6 CloudWatch Alerts That Keep Your AWS Environment Optimized

[fa icon="user"] Zachary Sersland [fa icon="calendar"]  Feb 6, 2019 8:30:00 AM

6 CloudWatch Alerts That Keep Your AWS Environment Optimized

When your website’s infrastructure is in AWS, it can be tough to keep track of your resources. An often-underutilized solution is AWS CloudWatch, a service that does just what it sounds like - watches everything in your cloud and sends email alerts when something isn’t right. Here are six essential CloudWatch metrics that provide critical insight into how to optimize your AWS environment and ensure your site is meeting your needs.

1. EC2 Instance Status

Elastic Cloud Compute, or EC2, instances are the backbone of most AWS infrastructures. This metric pings your services at a time frame you specify (1 minute, 5 minutes, etc.) and alerts you when your instance is down. This alert is a must – you’ll be able to respond immediately if a server becomes compromised.

2. EC2 CPU Utilization

The EC2 CPU Utilization provides insight into how your website is being used. It measures:

  • Usage: Is it constant or are there spikes?
  • Server Utilization: Is it under-utilized or constantly at the breaking point?

This information helps determine when adding or removing a server can optimize the performance of a heavy workload. You’ll know precisely when to configure your server to reduce capacity to save money and when to increase capacity to support more users.

3. RDS Read and Write IOPS

Input/Output Per Second (IOPS) serves a similar function for Relational Database Service (RDS) instances as the CPU Utilization does for EC2 instances. You get real-time alerts in the event certain operations require more processing power than you projected. This data helps ensure your RDS instance is configured for optimal management of your website’s workload. For example, if you have a large report that was just released, you’ll know if there’s an unexpectedly high load on the server so that you can upgrade the capacity accordingly.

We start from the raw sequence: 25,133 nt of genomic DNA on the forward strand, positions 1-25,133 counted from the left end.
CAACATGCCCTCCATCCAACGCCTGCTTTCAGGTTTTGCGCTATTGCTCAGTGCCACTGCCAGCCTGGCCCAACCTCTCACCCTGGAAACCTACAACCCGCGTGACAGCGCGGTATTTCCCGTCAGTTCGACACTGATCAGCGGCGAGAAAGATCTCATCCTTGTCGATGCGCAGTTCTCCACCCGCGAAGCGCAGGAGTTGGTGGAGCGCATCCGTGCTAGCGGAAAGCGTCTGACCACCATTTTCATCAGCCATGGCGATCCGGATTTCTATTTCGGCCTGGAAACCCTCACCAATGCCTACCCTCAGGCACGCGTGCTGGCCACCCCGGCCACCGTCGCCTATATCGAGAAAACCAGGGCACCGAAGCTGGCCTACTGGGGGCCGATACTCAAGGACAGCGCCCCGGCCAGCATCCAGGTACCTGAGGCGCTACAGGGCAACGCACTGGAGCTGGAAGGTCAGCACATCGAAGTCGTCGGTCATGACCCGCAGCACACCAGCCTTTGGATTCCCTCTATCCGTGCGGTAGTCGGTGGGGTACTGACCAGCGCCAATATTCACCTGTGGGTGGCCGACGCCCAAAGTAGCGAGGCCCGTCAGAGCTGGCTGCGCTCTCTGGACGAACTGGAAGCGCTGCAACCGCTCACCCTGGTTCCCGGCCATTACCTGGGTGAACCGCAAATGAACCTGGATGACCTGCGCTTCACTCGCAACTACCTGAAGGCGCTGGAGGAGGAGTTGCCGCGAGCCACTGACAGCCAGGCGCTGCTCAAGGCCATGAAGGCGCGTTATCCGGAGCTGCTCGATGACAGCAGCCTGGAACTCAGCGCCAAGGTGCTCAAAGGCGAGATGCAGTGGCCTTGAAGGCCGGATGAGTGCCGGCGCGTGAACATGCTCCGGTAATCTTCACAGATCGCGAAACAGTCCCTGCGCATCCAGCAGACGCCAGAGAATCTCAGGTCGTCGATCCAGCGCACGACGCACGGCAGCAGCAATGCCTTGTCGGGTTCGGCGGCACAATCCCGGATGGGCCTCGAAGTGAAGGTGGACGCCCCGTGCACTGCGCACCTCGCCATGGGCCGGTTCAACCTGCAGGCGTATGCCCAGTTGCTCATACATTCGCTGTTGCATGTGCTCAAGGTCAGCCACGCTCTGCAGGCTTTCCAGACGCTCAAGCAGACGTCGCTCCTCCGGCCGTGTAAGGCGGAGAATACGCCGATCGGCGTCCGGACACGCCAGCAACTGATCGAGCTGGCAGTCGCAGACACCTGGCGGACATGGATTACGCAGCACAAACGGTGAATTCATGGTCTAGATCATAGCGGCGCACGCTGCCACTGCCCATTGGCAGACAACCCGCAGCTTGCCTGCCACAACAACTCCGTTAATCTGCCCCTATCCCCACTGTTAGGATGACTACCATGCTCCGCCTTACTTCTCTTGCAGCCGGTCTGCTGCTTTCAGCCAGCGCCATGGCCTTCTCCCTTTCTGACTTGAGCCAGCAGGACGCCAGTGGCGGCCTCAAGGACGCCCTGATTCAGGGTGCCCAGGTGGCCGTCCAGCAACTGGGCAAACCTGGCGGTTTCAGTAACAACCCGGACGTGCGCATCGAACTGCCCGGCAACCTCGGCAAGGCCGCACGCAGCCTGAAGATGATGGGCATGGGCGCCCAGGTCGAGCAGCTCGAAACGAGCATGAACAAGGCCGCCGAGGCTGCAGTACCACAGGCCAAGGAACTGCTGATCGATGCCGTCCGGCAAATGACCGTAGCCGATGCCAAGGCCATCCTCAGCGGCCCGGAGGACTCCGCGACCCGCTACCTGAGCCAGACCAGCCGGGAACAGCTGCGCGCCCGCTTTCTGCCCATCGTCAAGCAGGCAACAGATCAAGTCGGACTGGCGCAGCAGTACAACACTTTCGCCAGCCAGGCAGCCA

4. S3 Storage Size

Amazon’s Simple Storage Service, or S3, is an easy way to store documents your application might need, including images, videos, and music files. It’s also a convenient place to store user-uploaded content like profile pictures or documents. Several metrics can alert you if your S3 bucket is being used (or over-used), but monitoring storage size is the easiest way to tell if your application needs upload restraints or if your site is growing at a faster rate than you expected. An alert is triggered if your S3 bucket increases significantly in a short amount of time, enabling the IT team to quickly investigate and make the necessary adjustments.

5. Billing by Service or Overall

A common question many site owners have about AWS is, how much is it costing me? With billing metrics, you can set up alerts to notify you before costs get out of hand. If you have a dynamic environment, such as using autoscaling in EC2 to add more servers to meet higher demand, it’s possible to lose track of how much a service is costing you. Billing alerts let you know when you’re going out of scope, so you can re-evaluate your AWS configuration and avoid surprises at the end of the month. For smaller sites, it can also be used to notify you when you’ve gone beyond the free tier of AWS.

6. Custom Alerts Using Lambda

If you can’t find a metric that suits your needs, you can customize your own using AWS Lambda. With Lambda, it’s easy to create a function that can be called to check the status of operations. For example, suppose your website depends on a third-party endpoint for many of its functions, and you’ve had problems with this endpoint being unavailable in the past. A simple Lambda function can call that endpoint once a minute and alert you if it fails, warning you that a service is unavailable before users start submitting error reports. Learn more about how to create a Lambda function in A .Net Lambda Function That Creates Better User Experience at Sign-On.

Setting up CloudWatch alerts is an easy way to keep track of your AWS environment, and it can save a lot of time and money in the process. Alerts are highly customizable and provide business-critical information to the right person at the right time. With the proper configuration, you’ll never be in the dark about AWS issues again.

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